President Obama says Washington has 'taken its eye off the ball'

McClatchy Washington BureauJuly 24, 2013 

President Obama used a trip to his homestate of Illinois to kick off what he says will be a series of speeches and appearances, arguing that Washington needs to refocus on the economy.

"With an endless parade of distractions, political posturing and phony scandals, Washington has taken its eye off the ball," Obama charged in an appearance at Knox College in Galesburg, Il. "And I am here to say this needs to stop. Short-term thinking and stale debates are not what this moment requires. Our focus must be on the basic economic issues that matter most to you -- the people we represent."

Obama used the speech at Knox -- the site of a major economic speech the then- U.S. senator delivered in 2005 -- to argue that while the U.S. under his watch has partially recovered from the "great recession" -- there's more work to be done.

"I'm here today to tell you what you already know – we’re not there yet," Obama said. He offered no specifics, but said it's time to think beyond the next crisis.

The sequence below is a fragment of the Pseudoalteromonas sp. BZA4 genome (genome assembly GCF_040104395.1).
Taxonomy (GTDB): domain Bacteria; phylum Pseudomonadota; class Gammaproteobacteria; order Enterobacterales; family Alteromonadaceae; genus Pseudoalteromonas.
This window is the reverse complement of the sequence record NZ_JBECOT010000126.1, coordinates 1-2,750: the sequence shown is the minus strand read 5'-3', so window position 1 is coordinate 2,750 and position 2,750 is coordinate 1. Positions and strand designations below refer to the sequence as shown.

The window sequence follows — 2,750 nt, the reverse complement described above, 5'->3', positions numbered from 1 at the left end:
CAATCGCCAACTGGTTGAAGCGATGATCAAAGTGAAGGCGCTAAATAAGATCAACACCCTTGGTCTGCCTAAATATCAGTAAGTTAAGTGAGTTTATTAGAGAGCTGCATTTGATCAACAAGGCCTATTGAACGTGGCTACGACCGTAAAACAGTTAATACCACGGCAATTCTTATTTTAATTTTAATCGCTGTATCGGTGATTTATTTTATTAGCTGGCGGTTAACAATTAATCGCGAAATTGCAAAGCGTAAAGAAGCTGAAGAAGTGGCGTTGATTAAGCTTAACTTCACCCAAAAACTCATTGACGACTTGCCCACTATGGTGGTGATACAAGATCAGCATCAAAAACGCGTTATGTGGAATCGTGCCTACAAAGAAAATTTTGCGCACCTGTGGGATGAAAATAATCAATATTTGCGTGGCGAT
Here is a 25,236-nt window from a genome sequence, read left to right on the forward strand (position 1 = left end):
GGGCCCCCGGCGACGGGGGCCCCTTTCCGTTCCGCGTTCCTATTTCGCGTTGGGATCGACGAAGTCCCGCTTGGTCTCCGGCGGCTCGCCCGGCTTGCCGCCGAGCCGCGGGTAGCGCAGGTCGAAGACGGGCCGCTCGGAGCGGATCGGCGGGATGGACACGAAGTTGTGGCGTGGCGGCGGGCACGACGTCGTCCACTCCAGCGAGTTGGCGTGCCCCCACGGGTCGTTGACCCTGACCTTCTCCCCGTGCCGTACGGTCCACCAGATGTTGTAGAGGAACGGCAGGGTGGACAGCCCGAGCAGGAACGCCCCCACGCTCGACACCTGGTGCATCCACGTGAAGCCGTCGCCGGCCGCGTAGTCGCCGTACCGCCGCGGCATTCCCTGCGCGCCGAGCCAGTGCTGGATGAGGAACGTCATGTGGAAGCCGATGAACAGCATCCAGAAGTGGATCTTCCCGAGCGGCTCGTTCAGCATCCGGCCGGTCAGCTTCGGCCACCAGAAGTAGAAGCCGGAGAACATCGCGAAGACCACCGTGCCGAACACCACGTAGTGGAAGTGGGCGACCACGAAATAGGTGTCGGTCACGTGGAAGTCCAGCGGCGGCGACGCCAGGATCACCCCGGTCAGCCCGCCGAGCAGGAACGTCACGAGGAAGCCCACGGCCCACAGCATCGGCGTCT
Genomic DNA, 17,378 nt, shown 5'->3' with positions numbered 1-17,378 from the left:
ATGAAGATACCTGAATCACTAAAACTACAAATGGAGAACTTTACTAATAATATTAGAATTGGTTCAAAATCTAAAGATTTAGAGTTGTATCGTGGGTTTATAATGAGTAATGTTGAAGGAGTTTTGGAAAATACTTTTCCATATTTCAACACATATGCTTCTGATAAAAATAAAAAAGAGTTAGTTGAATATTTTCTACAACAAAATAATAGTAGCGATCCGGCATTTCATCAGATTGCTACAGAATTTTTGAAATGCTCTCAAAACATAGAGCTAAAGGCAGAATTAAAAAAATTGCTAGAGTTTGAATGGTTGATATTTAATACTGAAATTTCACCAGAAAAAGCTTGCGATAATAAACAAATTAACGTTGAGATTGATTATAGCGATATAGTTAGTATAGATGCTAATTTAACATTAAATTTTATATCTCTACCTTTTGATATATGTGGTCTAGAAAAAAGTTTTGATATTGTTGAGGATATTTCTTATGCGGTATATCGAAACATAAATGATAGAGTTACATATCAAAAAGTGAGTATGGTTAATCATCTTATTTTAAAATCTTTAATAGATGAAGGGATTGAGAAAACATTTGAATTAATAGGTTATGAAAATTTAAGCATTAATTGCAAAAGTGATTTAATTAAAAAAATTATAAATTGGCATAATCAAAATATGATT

"The key is to break through the tendency in Washington to careen from crisis to crisis," he said. "What we need isn't a three-month plan or even a three-year plan, but a long-term American strategy based on a steady, persistent effort to reverse the forces that have conspired against the middle class for decades."

The speech comes months before he and congressional leaders are likely to tangle over raising the debt ceiling and Obama assailed Republicans in the speech, arguing that "over the last six months, this gridlock has gotten worse. And I didn't even think that was possible. "A growing number of Republican senators are trying to get things done, like an immigration bill that economists say will boost our economy by more than a trillion dollars," Obama said. " But a faction of Republicans in the House won’t even give that bill a vote, and gutted a farm bill that America's farmers and most vulnerable children depend on."

He warned against a repeat of the 2011 debt ceiling debacle, calling it a "fiasco that harmed a fragile recovery in 2011, and one we can’t afford to repeat."

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